March 28, 2005 There may soon be a light at the end of the tunnel for disgruntled St. Thomas Postal service customers. According to several U.S. Post Office customers, the island's postal service has been deteriorating for several months.
That downhill trend is about to be reversed, Robert Allen, St. Thomas' new postmaster said Saturday. Allen took over the post the first of March, replacing acting Postmaster Lou Alston, who has been transferred to Puerto Rico.
Though only 41, Allen has an impressive 20-year USPS background. He is a customer service analyst, he has held posts as north New Jersey district postmaster, and customer service manger for the Jersey City jurisdiction.
"The postal service chooses the person best equipped to handle the job," he said of his appointment to St. Thomas. "They wanted a change, so they went outside the district," he said.
And Allen has his hands full.
The owner of one mailbox service told the Source last week that she is on the verge of going out of business if the postal delivery service doesn't improve.
"I have been in this business for 15 years," said Nisky Mailbox owner Sharon Hughes. "The postal delivery service has deteriorated so much in the last eight months that I'm thinking about going out of business. The service is horrendous. I get chewed out by clients constantly about their magazine, packages and letters arriving months late, people threatening to leave me. One lady accused me of stealing her magazines."
Hughes has between 500 and 600 customers. "We used to have three bins of magazines a day, and I had fewer customers," she said. " Now, I have this many customers, and about one bin a day. She said, "Yesterday I received a piece of mail from Florida postmarked Dec. 22, 2004 and this is March."
And Hughes is not alone. Becky Luscz, Frenchtown restaurant owner, said she received a phone call from a vendor on March 15 wondering where his check was. She had mailed the check on Feb. 22. He called back later in the day to say he had just received it, Luscz said.
Luscz also said she had canceled a subscription to Orbit magazine, which carries all satellite dish listings, last year. "I paid first class postage to get it on time, and, still, I would get it a month late when it was out of date. I don't know what the problem is." Luscz said.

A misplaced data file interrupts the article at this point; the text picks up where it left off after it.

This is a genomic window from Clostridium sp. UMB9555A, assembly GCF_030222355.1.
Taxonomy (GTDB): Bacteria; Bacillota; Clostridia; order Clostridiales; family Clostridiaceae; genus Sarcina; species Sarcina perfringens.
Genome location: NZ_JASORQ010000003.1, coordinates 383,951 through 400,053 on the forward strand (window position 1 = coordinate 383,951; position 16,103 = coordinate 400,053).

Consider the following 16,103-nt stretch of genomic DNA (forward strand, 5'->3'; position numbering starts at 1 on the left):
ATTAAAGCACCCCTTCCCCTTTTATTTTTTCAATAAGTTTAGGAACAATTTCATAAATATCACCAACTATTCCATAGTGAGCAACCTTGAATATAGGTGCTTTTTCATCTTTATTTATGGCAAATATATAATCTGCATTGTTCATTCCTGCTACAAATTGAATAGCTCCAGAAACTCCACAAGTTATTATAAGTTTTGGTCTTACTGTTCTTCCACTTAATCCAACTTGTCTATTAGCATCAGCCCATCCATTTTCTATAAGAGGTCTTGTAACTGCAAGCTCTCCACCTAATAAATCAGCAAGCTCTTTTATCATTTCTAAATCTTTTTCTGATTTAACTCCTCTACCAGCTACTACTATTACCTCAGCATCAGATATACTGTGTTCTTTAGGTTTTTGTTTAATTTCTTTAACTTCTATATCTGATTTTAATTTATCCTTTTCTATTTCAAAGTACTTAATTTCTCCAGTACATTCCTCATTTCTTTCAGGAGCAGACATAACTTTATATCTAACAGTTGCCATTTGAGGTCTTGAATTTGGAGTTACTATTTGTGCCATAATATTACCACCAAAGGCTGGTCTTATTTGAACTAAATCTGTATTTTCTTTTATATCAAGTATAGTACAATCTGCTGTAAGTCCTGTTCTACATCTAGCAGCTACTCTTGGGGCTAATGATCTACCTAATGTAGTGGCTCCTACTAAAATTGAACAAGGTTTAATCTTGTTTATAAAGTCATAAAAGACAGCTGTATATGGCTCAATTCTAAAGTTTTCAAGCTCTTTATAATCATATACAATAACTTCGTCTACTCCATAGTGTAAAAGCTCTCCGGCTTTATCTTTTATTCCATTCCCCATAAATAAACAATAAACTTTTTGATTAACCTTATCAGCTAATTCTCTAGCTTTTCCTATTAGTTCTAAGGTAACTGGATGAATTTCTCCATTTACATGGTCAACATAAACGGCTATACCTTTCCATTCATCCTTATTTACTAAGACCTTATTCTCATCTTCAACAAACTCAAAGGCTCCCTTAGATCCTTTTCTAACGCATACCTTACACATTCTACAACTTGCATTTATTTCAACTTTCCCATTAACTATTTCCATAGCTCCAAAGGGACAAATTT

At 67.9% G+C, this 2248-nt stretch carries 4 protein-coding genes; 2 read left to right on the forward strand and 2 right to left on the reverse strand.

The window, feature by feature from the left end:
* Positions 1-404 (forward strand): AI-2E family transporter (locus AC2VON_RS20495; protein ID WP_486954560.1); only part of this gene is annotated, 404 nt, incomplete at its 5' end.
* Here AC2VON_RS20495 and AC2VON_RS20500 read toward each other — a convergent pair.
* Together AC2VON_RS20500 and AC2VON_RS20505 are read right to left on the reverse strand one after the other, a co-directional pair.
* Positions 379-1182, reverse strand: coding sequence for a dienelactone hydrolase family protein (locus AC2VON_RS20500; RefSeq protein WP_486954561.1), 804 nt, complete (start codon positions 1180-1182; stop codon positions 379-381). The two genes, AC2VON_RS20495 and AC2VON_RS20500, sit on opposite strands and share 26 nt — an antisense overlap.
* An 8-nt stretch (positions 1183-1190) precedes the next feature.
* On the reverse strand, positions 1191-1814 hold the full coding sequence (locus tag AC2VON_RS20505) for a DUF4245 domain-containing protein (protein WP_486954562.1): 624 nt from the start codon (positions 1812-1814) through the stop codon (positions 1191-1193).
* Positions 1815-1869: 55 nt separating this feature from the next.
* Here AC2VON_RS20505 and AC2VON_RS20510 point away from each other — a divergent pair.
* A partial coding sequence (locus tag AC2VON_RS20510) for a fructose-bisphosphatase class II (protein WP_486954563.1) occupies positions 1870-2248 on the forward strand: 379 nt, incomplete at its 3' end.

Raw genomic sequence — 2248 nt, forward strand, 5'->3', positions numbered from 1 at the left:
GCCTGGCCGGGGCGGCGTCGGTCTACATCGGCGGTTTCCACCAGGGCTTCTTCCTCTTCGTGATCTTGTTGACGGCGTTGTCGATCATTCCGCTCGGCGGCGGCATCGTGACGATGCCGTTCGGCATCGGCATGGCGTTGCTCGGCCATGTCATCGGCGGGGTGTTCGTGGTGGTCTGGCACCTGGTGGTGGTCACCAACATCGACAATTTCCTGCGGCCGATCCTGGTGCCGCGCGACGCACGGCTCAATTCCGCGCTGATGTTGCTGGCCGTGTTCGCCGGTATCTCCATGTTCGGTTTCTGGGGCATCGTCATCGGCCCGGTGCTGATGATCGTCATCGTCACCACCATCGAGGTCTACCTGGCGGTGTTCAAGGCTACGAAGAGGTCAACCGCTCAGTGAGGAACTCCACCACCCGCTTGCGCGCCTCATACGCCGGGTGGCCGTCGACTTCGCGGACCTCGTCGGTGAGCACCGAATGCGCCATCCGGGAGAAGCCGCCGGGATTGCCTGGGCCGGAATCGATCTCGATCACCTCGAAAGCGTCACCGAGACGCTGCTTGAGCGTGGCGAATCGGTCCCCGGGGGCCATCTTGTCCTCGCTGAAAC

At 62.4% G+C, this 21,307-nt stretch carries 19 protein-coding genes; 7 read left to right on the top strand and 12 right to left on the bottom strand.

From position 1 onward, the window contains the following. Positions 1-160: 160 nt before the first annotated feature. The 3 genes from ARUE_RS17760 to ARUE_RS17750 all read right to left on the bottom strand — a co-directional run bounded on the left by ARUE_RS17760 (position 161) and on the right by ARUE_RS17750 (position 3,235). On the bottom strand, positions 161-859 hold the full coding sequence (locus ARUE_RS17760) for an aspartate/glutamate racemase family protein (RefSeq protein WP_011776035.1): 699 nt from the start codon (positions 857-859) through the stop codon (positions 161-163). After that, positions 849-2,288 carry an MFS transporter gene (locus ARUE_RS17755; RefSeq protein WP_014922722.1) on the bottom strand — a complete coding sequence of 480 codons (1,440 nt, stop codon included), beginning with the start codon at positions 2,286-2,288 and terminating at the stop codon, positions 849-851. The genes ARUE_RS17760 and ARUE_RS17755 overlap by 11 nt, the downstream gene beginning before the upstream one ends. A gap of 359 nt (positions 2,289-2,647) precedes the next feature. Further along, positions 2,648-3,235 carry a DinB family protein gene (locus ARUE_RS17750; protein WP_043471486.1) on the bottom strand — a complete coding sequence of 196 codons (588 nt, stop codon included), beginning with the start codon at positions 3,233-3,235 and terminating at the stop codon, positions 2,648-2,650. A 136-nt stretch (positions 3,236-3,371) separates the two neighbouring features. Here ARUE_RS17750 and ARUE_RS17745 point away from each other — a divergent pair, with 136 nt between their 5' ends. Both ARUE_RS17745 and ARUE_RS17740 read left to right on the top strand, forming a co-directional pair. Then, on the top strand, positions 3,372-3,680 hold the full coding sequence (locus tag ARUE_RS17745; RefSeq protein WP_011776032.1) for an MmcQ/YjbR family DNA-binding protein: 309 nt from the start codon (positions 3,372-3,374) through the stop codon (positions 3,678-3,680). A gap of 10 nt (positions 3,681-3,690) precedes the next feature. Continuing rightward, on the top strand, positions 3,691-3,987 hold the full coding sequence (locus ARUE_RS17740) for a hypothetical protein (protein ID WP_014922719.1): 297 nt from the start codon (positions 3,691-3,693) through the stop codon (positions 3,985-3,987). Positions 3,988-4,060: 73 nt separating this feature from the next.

Neither does attorney Joseph Mingolla, who did not mince words about his service. "It's appalling," he said last week. Mingolla said he subscribes to more than 20 magazines. "I subscribe to 12 car and motor cycling magazines. I'm lucky if I get seven of those. My legal journals are always more than a month late.
Mingolla said he cancelled his subscription to Entertainment Weekly, after seeing it on the stands weeks before he received his copy. "Harpers, Architectural Digest, everything is always late now. For some reason, Newsweek arrives on time. I got a letter postmarked from last October yesterday. A business letter."
Allen said the weekly news magazines Time and Newsweek which have a large subscription base in the district are handled differently. "Those magazines sort their own mail and carrier route it, so it goes right through. Weekly magazines, such as the New Yorker, which has few subscribers in the district, are subject to the vagaries of postal routing between the hub at Jacksonville, Fla., Puerto Rico and the Virgin Islands
That might be the answer for Ron Gabrielson, who wondered what has happened to his subscription to The Week, a new news magazine. "I got two issues in January, and nothing since," he said. "I'd like to know what's happening. What's the point of getting a weekly, news magazine months late?"
Allen said for the past three weeks, he has been observing the local operation. "I have to learn what is going on before I can take steps to improve the service," he said. One of the problems, he said, is that the St. Thomas district service delays were not being reported. All mail has a 5 percent error margin, but 95 percent of the time it should flow smoothly, he said.
Allen has developed an outline of an action plan, which he submitted Monday to the Puerto Rico District. "The problem here is logistics," Allen said. The St. Thomas district mail is routed through Jacksonville, Fla., then to Puerto Rico, and then to St. Thomas, he said. However, it is not automatically sorted in Puerto Rico, and that is a bottleneck.
Allen said he hopes to have the mail automatically sorted in Puerto Rico before arriving on St. Thomas, which will vastly improve delivery. "One sorting machine can do the work of 100 individuals," he pointed out.